Several years ago, Rick Bragg wrote an essay for Garden & Gun called “Requiem for a Fish Sandwich,” about the overfishing of grouper and the loss of the grouper sandwich as a Southern culinary and cultural delicacy and ritual. I came across the piece a couple of years later in his collection “My Southern Journey.” I like Bragg’s stuff, so I liked his take on how the grouper sandwich was such a “thing” among Southerners, and how this thing was no longer as much of a thing as it used to be. Truth be told though, I didn’t think too long and too hard about it, since I still seemed to be able to find a grouper sandwich occasionally while visiting the Coast, even if it was something less than the behemoth cuts of old from Bragg’s pining.

Bragg’s observations struck home though, on the recent court run to Gulfport. I checked into the Courtyard around 2:00 p.m. on that Sunday, and went immediately to Shaggy’s, which is basically across the street, at the intersection of Hwy 90 and 15th Street. Having forgotten Bragg’s essay, and being frozen in time I guess, I scanned the menu for a grouper sandwich. No luck. After thinking about a pound of Royal Reds — a large, buttery, almost lobster-ish type of shrimp that is one of my go-to choices — I settled on a triggerfish sandwich.

In a word, it was… okay. Or as Dom DeLuise said in History of the World: Part One:

Coincidentally, I met a corporate guy from Shaggy’s that night at the Courtyard bar, and mentioned I had eaten there that afternoon. I told him that the sandwich was OK, but was a bit too something-or-other. He agreed and diagnosed the issue: too much fruity sweet stuff on it. He said to get it plain or blackened. He also told me that Shaggy’s had a location up this way, near the Rez. I had forgotten about that, and had forgotten that Shaggy’s was something of a chain that had migrated from the coast.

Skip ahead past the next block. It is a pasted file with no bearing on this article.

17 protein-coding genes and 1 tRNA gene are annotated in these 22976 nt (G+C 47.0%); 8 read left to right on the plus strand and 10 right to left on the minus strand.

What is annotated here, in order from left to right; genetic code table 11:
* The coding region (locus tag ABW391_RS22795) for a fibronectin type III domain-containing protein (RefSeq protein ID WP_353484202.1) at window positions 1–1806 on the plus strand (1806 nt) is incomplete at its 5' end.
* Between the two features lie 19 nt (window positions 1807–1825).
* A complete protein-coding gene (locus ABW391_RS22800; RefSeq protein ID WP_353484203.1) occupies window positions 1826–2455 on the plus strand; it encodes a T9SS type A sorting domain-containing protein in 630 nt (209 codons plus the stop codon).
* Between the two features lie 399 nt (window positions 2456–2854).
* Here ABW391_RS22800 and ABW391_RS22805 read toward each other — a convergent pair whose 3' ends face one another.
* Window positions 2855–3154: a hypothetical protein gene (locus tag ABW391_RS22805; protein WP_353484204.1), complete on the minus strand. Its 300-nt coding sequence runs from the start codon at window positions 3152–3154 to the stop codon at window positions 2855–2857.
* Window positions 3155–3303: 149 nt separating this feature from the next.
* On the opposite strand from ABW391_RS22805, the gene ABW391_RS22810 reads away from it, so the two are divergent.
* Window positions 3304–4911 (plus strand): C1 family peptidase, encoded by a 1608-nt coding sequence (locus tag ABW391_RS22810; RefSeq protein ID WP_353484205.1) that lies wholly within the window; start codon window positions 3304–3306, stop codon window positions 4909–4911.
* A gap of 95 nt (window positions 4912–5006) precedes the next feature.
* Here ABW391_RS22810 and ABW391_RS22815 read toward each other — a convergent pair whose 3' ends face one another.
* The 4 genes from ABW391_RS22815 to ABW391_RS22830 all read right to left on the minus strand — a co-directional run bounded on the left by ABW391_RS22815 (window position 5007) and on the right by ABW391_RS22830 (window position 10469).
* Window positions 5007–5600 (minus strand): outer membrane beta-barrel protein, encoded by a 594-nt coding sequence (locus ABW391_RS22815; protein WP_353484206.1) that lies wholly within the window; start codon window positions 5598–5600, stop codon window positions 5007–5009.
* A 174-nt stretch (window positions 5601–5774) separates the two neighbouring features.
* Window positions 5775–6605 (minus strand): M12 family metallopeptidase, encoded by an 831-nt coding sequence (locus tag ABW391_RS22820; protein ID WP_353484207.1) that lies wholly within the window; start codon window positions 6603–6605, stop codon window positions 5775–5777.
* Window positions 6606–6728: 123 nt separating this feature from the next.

Shaggy’s isn’t the only chain to make that migration. Half Shell is another one. The original two are in Gulfport and Biloxi, but it has since colonized in Hattiesburg, Flowood, and Madison. Hands down, the Gulfport location is the best. The atmosphere definitely has something to do with it, along with the presentation. The one in Biloxi is good, but the others come across as chain-y, based on my experience and the observations of others.

Sadly though, even the Gulfport location doesn’t have a grouper sandwich. I looked for it that Sunday night, but no luck. I’ve had the Royal Reds there several times, but opted for ½ dozen oysters on the half shell, and a piece of fish for dinner. It never disappoints.

After court the next day, before heading home, I struck out for a local seafood restaurant I had not been to in years, a Gulfport institution called Lil Ray’s on Courthouse Road. 2 My last chance for a grouper sandwich, I thought.

Again, Bragg was prophetic. No grouper sandwich, so I settled for the Grilled Ahi Tuna with fries. Cue Dom Deluise again. It was good, but even though Lil Ray’s hasn’t sold its soul to the franchise devil, it just wasn’t what I remembered. A friend who lives in Gulfport agreed. Back in the day, you would get a massive platter with fish, fries, etc. Now, it’s a diner plate.

I’m not writing it off the list just yet though. I’m going back for Royal Reds at some point, whether I stay at the Courtyard or elsewhere.

  1. Chad Hammons is a partner in the Jackson office of Jones Walker LLP.
  2. To my knowledge, there is no courthouse on Courthouse Road. Was the Harrison County Courthouse there years ago, before the brutalist structure on 23rd Avenue was built?